Article Courtesy of The Ocala Star
By Austin L. Miller
Published May 16, 2010
Barring a miracle, an 85-year-old woman will be
evicted Monday from the villa she has lived in at On Top of the World
for the past 20 years.
Berg's failure to pay homeowner's association fees led to foreclosure
of the property, which has been sold. She is under court order to
evacuate and is receiving assistance with relocation.
Berg moved into the villa in 1989, the monthly homeowner's association
fee was $115. Since then, the cost has gone up to $397 a month. With
fees and other court costs included, she wound up owing about $8,000.
Wolfkill, with the Fifth Circuit Guardian Corp., told the Star-Banner
that Berg had paid the HOA fees up to two years ago.
R. Colen of Largo, an attorney who represents On Top of
The World, told the Star-Banner in a telephone interview
Friday that the OTOW Owners Association tried to work with
Berg, but was unsuccessful. He said the association's job
is not to put people out, but to try to persuade them to
pay. If they don't pay the fees, he said, everyone suffers
because others would have to pay more and maintenance
home, in the 9000 block of Southwest 83rd Avenue, was
assessed at $50,837, according to the Marion County
Property Appraiser's Office website. It was offered for
public sale to the highest bidder on April 20, and was
purchased for $100.
Berg, 85, left, talks with Olivia Baird, Berg's private guardian.
documents show the buyer was Danny Robertson, an associate in the law firm
of David E. Midgett.
said the association got a judgment against Berg and that prior to the
foreclosure sale, Midgett called him and agreed to purchase the property.
could not be reached for comment.
woman at the law office directed all inquires to Berg's attorney, Kathy
Ackerman, who also is executive director of the Fifth Circuit Guardianship
Wednesday, Wolfkill's agency was granted emergency guardianship of Berg. It
was discovered, however, that she did not meet one of three criteria and her
case was turned over to private guardianship.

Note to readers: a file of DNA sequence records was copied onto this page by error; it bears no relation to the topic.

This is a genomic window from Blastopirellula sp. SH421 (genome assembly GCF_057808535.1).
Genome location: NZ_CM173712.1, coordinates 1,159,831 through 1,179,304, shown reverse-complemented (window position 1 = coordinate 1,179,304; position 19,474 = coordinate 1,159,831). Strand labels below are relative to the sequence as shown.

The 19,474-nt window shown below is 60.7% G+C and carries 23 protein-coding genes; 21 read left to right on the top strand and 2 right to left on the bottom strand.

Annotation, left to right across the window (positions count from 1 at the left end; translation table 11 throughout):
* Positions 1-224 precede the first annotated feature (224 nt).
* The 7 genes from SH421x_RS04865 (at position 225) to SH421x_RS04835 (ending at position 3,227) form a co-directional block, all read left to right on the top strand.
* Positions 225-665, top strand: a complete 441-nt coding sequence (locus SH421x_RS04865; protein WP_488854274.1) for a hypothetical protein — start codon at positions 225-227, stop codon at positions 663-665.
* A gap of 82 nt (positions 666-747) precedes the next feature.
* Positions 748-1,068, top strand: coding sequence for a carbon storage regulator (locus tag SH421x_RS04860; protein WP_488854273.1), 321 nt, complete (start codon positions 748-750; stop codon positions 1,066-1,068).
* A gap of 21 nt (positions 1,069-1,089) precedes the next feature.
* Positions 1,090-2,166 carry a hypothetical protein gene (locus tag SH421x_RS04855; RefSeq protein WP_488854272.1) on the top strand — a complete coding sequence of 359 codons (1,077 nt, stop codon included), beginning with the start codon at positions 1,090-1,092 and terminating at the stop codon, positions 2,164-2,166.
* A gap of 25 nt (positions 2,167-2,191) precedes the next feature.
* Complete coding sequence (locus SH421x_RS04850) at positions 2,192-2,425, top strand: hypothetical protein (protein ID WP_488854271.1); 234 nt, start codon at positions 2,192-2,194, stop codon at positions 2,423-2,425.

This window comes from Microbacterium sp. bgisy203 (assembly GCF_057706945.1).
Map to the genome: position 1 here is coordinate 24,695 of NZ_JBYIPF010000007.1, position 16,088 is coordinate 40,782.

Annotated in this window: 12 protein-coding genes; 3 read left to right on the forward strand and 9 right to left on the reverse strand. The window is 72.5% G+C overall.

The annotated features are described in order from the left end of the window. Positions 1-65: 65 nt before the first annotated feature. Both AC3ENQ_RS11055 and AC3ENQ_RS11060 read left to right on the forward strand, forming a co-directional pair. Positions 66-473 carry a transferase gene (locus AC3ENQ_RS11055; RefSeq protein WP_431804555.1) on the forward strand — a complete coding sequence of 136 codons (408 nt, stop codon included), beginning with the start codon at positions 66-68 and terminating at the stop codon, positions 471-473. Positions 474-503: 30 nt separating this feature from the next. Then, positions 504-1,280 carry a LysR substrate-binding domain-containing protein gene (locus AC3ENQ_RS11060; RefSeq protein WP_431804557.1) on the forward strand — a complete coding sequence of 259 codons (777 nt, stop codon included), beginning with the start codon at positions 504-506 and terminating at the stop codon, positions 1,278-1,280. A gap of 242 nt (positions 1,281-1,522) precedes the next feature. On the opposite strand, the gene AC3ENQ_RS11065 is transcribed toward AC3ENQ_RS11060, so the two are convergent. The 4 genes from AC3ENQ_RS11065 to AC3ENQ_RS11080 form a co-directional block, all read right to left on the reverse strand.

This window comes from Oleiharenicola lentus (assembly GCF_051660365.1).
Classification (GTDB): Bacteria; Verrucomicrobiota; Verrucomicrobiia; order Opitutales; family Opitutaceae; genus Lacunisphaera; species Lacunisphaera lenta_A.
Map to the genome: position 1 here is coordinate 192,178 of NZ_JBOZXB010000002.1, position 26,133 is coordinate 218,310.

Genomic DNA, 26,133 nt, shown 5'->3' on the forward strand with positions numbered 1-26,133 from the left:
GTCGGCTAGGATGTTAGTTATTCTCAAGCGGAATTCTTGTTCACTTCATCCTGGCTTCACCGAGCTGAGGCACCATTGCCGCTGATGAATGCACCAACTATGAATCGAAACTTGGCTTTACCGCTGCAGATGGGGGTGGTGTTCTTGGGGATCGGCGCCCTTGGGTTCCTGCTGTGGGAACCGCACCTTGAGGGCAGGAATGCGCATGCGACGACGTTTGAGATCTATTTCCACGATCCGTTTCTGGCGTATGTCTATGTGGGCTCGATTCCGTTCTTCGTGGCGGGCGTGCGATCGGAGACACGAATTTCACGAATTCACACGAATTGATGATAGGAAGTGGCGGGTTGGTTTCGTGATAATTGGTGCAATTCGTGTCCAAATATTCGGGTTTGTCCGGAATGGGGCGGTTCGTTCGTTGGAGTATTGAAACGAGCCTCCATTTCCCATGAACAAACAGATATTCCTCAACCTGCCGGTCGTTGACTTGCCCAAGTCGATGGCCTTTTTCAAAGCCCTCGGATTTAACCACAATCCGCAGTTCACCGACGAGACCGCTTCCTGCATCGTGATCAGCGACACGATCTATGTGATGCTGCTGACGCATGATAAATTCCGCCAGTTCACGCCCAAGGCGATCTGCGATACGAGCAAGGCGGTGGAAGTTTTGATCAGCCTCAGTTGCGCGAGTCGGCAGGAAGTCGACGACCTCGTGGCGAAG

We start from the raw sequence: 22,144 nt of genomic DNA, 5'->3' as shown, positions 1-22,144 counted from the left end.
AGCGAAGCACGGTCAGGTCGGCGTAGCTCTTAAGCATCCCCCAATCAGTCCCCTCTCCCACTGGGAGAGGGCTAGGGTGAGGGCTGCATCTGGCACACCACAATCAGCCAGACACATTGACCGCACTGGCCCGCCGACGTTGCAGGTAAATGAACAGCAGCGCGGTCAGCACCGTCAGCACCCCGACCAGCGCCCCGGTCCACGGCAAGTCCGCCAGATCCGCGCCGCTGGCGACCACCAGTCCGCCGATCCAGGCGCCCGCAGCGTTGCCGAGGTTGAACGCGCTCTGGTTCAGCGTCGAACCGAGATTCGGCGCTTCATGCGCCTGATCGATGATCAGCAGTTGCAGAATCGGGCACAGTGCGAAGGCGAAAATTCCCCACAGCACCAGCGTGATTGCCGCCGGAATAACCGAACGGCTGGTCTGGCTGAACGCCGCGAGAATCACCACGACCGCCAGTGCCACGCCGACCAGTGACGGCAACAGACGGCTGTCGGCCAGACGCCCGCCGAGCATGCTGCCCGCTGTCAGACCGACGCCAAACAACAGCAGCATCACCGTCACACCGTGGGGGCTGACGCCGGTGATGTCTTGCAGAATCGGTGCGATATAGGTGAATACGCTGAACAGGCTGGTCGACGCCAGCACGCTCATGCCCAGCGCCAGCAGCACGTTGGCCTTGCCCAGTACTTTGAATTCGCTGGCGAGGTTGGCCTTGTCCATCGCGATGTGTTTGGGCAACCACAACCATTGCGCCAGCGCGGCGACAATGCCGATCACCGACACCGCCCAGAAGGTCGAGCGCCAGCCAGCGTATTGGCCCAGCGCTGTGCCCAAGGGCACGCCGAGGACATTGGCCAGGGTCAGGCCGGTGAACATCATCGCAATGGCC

said that, to be eligible for her agency's services, the client must:
no friends or family;
no money to pay for care; and
mentally unable to care for herself.
said she could not reveal which category was at issue for Berg.
said the guardianship program receives funding from the state Department of
Elder Affairs, United Way and private donations. Her agency helps a number
of people in similar circumstances.
said the staff is looking into Berg's case to see if they can get her home
was a co-owner on the property, Aung Thein, 87, who lives in New York and is
a part-time professor at a college. Officials trying to contact him have
reportedly occasionally visits Berg, who is a widow.
who is from Germany, has a master's degree in health sciences and teaches
yoga. Her only income is Social Security.
Friday, officials from the private guardianship and the Fifth Circuit
Guardianship Corp. took her to visit assisted living facilities.
she does not find a place to live by Monday, a Marion County Sheriff's
official said they will not put her things out on the curb.
agency would be charged with evicting Berg if she does not comply with the
court order. But sheriff's Chief Tom Wilder said because of her age, and his
agency's community policing philosophy, they will assist her in finding a
place to live.
said the Sheriff's Office's mission is to ensure that she is taken care off.
going to work with her to make it amenable to both parties," he said.
told the Star-Banner that she does not want to leave her two-bedroom,
two-bath home, and that she has no family or friends in the U.S. to help